Curtis and Atkins:
Leigh and Holbrook:
Rewatching some barely-remembered Carpenter movies this month, and this one turned out much better than The Fog. Science vs. Satan as priest Donald Pleasence unlocks an ancient chamber with a swirling green portal inside, and calls in a team of professors (who bring along their grad students) to attempt to halt the apocalypse. We know that’s at stake since they all have the same night visions (“you are receiving this broadcast as a dream”). As the church starts to attract worms, insects, and dirty weirdo humans seemingly led by Alice Cooper, the teams inside get to work analyzing and translating.
When the ancient texts of mysterious origin say that Jesus was a humanoid alien, evil is a real physical substance, and the son of satan is locked in the chamber, lifelong priest Pleasence is quick to discount all Christianity and believe this new thing. The green chamber shoots foul liquid at Meg-Ryanish Susan, who becomes evil and starts to kill people or drive them outside using plagues of beetles. Translator Lisa also gets juiced, oh no, then Kelly with a cross-shaped bruise absorbs the remaining liquid and becomes very evil indeed, looking for a mirror through which she can pull Satan into the world. Pleasence and student Catherine team up to stop this, but Cath falls through the mirror, in one of Carpenter’s most astounding scenes. Apocalypse not averted, now the dream transmissions show a possessed Cath standing menacingly in the “Saint Godard” church doorway.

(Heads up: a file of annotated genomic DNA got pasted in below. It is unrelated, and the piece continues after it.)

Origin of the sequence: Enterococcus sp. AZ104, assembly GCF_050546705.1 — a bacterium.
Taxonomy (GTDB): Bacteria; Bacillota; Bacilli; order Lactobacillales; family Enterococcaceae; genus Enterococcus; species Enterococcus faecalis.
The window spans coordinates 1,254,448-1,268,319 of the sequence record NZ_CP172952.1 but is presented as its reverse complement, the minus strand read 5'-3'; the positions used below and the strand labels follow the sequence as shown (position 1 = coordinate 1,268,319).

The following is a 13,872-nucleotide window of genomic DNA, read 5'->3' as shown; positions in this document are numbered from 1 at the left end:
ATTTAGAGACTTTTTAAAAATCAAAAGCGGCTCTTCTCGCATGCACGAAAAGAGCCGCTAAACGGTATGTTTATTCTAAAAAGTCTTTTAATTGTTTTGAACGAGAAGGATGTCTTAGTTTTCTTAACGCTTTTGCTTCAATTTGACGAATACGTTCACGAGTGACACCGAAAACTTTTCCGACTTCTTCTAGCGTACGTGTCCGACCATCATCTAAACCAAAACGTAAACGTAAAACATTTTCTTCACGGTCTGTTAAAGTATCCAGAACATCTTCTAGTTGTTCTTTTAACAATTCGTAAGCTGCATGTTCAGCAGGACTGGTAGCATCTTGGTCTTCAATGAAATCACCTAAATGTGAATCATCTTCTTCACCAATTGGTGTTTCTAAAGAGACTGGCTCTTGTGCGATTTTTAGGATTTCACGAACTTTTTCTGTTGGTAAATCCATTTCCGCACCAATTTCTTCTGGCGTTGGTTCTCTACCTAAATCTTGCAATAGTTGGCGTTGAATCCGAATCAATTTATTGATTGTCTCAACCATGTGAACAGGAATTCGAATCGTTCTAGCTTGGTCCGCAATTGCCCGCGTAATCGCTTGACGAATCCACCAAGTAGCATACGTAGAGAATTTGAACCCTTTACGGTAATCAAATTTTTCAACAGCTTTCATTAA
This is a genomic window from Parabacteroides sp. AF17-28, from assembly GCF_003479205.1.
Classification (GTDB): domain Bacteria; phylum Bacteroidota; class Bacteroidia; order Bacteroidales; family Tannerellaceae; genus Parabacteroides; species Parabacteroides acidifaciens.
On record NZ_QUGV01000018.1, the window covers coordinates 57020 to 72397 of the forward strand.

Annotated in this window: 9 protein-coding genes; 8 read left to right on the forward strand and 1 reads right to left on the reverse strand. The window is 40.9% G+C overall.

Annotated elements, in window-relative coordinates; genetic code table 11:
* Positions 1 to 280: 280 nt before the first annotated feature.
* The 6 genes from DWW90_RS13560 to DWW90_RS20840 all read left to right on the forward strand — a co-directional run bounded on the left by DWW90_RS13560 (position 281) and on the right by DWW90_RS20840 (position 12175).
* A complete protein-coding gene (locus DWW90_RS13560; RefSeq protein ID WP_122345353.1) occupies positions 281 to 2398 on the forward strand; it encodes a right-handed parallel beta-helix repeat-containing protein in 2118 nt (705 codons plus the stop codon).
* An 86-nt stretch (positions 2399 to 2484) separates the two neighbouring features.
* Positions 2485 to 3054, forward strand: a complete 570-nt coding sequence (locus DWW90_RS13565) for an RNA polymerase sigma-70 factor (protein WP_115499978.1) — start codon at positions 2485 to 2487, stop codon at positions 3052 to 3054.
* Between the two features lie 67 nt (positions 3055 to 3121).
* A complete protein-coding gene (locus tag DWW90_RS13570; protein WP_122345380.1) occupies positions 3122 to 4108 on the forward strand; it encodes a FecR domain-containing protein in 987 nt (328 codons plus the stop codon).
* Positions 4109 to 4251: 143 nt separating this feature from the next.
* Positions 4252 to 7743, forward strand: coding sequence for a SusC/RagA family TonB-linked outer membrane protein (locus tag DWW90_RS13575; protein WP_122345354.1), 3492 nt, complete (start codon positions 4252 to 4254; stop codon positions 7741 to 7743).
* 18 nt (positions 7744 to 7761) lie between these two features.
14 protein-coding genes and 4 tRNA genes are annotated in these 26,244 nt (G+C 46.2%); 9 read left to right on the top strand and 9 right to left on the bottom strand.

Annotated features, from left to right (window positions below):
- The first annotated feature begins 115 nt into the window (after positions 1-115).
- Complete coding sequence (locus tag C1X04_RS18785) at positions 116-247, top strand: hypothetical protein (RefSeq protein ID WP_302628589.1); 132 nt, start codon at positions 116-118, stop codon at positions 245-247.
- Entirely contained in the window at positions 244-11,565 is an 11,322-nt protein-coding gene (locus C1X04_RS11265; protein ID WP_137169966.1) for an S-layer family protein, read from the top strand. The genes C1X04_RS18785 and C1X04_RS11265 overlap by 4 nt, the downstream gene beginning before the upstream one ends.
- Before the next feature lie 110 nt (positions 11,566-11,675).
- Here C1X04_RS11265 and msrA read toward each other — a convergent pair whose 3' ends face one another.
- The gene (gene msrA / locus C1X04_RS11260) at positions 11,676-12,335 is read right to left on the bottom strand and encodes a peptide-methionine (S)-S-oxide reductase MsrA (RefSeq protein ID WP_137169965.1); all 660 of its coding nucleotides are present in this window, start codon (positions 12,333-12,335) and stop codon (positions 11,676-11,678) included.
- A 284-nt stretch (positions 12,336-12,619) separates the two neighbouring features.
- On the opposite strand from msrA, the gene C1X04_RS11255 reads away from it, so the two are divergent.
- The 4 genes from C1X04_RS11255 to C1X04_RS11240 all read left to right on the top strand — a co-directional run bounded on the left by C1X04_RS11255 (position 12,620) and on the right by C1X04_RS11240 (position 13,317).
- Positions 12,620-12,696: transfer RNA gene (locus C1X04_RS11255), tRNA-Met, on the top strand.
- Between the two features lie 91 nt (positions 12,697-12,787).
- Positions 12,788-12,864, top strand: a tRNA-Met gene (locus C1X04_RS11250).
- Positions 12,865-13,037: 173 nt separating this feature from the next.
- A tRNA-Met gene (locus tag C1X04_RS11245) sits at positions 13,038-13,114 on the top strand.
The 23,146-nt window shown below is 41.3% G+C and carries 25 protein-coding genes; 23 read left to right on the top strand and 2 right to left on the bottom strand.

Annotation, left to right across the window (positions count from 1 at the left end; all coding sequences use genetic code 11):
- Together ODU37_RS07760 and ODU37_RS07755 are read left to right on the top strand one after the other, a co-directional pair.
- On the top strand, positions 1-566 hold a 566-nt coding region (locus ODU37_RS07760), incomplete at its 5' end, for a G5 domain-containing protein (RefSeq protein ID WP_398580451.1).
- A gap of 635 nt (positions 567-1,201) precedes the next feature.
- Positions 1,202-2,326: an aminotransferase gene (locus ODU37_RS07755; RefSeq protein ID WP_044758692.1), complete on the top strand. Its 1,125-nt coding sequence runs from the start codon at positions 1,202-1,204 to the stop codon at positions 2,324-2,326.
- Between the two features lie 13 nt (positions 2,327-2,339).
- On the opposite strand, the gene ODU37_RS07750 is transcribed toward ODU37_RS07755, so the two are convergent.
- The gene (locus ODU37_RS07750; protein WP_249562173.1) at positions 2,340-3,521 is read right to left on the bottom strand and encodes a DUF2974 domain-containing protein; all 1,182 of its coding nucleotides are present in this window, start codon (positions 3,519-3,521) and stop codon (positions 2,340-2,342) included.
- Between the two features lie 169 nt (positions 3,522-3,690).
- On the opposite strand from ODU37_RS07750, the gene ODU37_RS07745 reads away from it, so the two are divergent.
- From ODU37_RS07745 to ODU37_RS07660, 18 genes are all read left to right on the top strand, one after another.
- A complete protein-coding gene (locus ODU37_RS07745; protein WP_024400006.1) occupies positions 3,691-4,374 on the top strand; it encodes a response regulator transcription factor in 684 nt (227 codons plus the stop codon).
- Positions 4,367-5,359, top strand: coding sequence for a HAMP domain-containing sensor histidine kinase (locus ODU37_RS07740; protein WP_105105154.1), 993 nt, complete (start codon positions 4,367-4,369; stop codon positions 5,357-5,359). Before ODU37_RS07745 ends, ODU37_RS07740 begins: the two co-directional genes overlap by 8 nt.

Great music, of course. Our university group includes Victor Wong and Dennis Dun, both of Big Trouble in Little China. Doomed redhead Cath is Lisa Blount of Dead & Buried and Radioactive Dreams, her sad mustache boyfriend is Jameson Parker of White Dog. The first girl to get juiced is Anne Marie Howard of identical twin thriller Twinsanity, the girl who becomes very evil is Susan Blanchard of Russkies, and the Black Guy Who Does Not Die First is Jessie Lawrence Ferguson of Darkman.
“Mass Murderer Escapes” headlines in the local paper, yessssss. Girls start getting nude and/or massacred when the credits are barely over.
New girl in school Valerie is reluctantly invited to Trish’s slumber party, says no and stays home with little sister Courtney, right next door, all “we don’t need friends to have fun.” The maniac is revealed early, drilling all the girls he can. It’s not worth keeping track of all Trish’s murdered friends, but Trish was in a couple of Charles Bronson movies, Valerie in the classic Sorority Babes in the Slimeball Bowl-O-Rama, and the killer in an Amazing Stories episode from the director of Kazaam.
Some boys attempt to come over, a neighbor is hunting snails in the yard, a coach from school randomly wanders in – all drilled. Finally Valerie sneaks over to investigate, finds a machete in the basement and chops off the guy’s hand and his symbolically long and penetrative drill. At least it was better than Fascination, but this sent me off the Criterion Channel and back into my own collection.
Coach Speedo vs. Driller Killer: